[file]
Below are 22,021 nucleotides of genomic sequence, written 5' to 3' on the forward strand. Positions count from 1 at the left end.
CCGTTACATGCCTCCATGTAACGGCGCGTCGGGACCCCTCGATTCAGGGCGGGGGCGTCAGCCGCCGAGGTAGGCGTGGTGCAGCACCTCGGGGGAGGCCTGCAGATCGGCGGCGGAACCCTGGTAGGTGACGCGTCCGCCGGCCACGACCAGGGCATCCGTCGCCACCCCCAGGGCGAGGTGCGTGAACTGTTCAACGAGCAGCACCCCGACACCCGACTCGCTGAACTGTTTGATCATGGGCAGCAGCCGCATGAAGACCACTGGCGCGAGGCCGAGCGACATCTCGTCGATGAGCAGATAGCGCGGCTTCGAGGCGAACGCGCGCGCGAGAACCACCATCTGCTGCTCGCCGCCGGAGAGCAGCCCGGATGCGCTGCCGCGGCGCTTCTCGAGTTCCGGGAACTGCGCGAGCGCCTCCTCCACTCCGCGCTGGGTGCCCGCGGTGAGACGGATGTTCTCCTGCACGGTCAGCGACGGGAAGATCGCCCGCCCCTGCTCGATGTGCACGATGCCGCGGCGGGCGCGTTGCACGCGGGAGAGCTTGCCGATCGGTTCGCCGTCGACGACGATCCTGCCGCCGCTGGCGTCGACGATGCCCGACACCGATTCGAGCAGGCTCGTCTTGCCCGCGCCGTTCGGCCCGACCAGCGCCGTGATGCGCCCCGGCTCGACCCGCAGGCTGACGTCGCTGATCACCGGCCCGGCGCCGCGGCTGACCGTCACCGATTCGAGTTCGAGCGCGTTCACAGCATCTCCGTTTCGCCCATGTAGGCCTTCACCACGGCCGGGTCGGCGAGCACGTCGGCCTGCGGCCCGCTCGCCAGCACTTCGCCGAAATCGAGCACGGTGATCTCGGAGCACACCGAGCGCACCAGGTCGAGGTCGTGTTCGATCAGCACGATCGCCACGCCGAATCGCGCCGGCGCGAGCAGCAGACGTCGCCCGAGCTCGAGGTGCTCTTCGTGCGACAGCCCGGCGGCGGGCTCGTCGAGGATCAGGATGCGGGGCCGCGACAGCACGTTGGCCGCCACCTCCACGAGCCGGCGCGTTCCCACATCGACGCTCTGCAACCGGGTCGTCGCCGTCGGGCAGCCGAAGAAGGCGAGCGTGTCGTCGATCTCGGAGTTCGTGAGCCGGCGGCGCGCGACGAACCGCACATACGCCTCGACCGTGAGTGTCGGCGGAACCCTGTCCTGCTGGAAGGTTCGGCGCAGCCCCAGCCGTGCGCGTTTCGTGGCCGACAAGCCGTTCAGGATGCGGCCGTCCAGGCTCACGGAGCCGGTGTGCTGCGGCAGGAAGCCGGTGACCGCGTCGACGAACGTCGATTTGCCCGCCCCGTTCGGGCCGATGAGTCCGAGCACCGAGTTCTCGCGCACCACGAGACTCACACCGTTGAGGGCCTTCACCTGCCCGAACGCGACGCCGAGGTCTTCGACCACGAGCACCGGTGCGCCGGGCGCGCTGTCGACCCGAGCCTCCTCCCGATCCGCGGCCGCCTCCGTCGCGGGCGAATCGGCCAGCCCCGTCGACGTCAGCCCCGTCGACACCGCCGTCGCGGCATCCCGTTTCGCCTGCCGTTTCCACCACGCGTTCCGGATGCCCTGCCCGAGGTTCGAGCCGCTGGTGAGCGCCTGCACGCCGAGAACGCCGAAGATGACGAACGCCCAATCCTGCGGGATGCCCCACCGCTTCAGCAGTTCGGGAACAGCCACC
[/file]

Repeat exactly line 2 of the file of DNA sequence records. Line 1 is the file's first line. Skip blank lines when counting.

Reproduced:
CCGTTACATGCCTCCATGTAACGGCGCGTCGGGACCCCTCGATTCAGGGCGGGGGCGTCAGCCGCCGAGGTAGGCGTGGTGCAGCACCTCGGGGGAGGCCTGCAGATCGGCGGCGGAACCCTGGTAGGTGACGCGTCCGCCGGCCACGACCAGGGCATCCGTCGCCACCCCCAGGGCGAGGTGCGTGAACTGTTCAACGAGCAGCACCCCGACACCCGACTCGCTGAACTGTTTGATCATGGGCAGCAGCCGCATGAAGACCACTGGCGCGAGGCCGAGCGACATCTCGTCGATGAGCAGATAGCGCGGCTTCGAGGCGAACGCGCGCGCGAGAACCACCATCTGCTGCTCGCCGCCGGAGAGCAGCCCGGATGCGCTGCCGCGGCGCTTCTCGAGTTCCGGGAACTGCGCGAGCGCCTCCTCCACTCCGCGCTGGGTGCCCGCGGTGAGACGGATGTTCTCCTGCACGGTCAGCGACGGGAAGATCGCCCGCCCCTGCTCGATGTGCACGATGCCGCGGCGGGCGCGTTGCACGCGGGAGAGCTTGCCGATCGGTTCGCCGTCGACGACGATCCTGCCGCCGCTGGCGTCGACGATGCCCGACACCGATTCGAGCAGGCTCGTCTTGCCCGCGCCGTTCGGCCCGACCAGCGCCGTGATGCGCCCCGGCTCGACCCGCAGGCTGACGTCGCTGATCACCGGCCCGGCGCCGCGGCTGACCGTCACCGATTCGAGTTCGAGCGCGTTCACAGCATCTCCGTTTCGCCCATGTAGGCCTTCACCACGGCCGGGTCGGCGAGCACGTCGGCCTGCGGCCCGCTCGCCAGCACTTCGCCGAAATCGAGCACGGTGATCTCGGAGCACACCGAGCGCACCAGGTCGAGGTCGTGTTCGATCAGCACGATCGCCACGCCGAATCGCGCCGGCGCGAGCAGCAGACGTCGCCCGAGCTCGAGGTGCTCTTCGTGCGACAGCCCGGCGGCGGGCTCGTCGAGGATCAGGATGCGGGGCCGCGACAGCACGTTGGCCGCCACCTCCACGAGCCGGCGCGTTCCCACATCGACGCTCTGCAACCGGGTCGTCGCCGTCGGGCAGCCGAAGAAGGCGAGCGTGTCGTCGATCTCGGAGTTCGTGAGCCGGCGGCGCGCGACGAACCGCACATACGCCTCGACCGTGAGTGTCGGCGGAACCCTGTCCTGCTGGAAGGTTCGGCGCAGCCCCAGCCGTGCGCGTTTCGTGGCCGACAAGCCGTTCAGGATGCGGCCGTCCAGGCTCACGGAGCCGGTGTGCTGCGGCAGGAAGCCGGTGACCGCGTCGACGAACGTCGATTTGCCCGCCCCGTTCGGGCCGATGAGTCCGAGCACCGAGTTCTCGCGCACCACGAGACTCACACCGTTGAGGGCCTTCACCTGCCCGAACGCGACGCCGAGGTCTTCGACCACGAGCACCGGTGCGCCGGGCGCGCTGTCGACCCGAGCCTCCTCCCGATCCGCGGCCGCCTCCGTCGCGGGCGAATCGGCCAGCCCCGTCGACGTCAGCCCCGTCGACACCGCCGTCGCGGCATCCCGTTTCGCCTGCCGTTTCCACCACGCGTTCCGGATGCCCTGCCCGAGGTTCGAGCCGCTGGTGAGCGCCTGCACGCCGAGAACGCCGAAGATGACGAACGCCCAATCCTGCGGGATGCCCCACCGCTTCAGCAGTTCGGGAACAGCCACC